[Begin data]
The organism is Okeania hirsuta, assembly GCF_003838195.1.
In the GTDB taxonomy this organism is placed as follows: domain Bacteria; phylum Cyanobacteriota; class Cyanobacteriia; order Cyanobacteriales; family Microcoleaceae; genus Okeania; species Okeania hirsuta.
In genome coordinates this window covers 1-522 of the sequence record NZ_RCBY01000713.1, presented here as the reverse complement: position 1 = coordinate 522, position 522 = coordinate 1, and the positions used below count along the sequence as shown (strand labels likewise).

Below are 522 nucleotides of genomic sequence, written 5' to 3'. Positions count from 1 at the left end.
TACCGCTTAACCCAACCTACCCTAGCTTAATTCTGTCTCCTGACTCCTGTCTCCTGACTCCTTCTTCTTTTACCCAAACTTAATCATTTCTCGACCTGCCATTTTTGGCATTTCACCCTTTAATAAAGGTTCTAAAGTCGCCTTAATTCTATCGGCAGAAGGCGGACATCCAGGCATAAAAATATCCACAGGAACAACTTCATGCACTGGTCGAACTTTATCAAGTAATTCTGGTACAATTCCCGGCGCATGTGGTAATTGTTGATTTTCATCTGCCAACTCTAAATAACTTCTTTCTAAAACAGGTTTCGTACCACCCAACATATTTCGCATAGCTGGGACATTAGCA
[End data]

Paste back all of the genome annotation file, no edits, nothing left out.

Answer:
The organism is Okeania hirsuta, assembly GCF_003838195.1.
In the GTDB taxonomy this organism is placed as follows: domain Bacteria; phylum Cyanobacteriota; class Cyanobacteriia; order Cyanobacteriales; family Microcoleaceae; genus Okeania; species Okeania hirsuta.
In genome coordinates this window covers 1-522 of the sequence record NZ_RCBY01000713.1, presented here as the reverse complement: position 1 = coordinate 522, position 522 = coordinate 1, and the positions used below count along the sequence as shown (strand labels likewise).

Below are 522 nucleotides of genomic sequence, written 5' to 3'. Positions count from 1 at the left end.
TACCGCTTAACCCAACCTACCCTAGCTTAATTCTGTCTCCTGACTCCTGTCTCCTGACTCCTTCTTCTTTTACCCAAACTTAATCATTTCTCGACCTGCCATTTTTGGCATTTCACCCTTTAATAAAGGTTCTAAAGTCGCCTTAATTCTATCGGCAGAAGGCGGACATCCAGGCATAAAAATATCCACAGGAACAACTTCATGCACTGGTCGAACTTTATCAAGTAATTCTGGTACAATTCCCGGCGCATGTGGTAATTGTTGATTTTCATCTGCCAACTCTAAATAACTTCTTTCTAAAACAGGTTTCGTACCACCCAACATATTTCGCATAGCTGGGACATTAGCA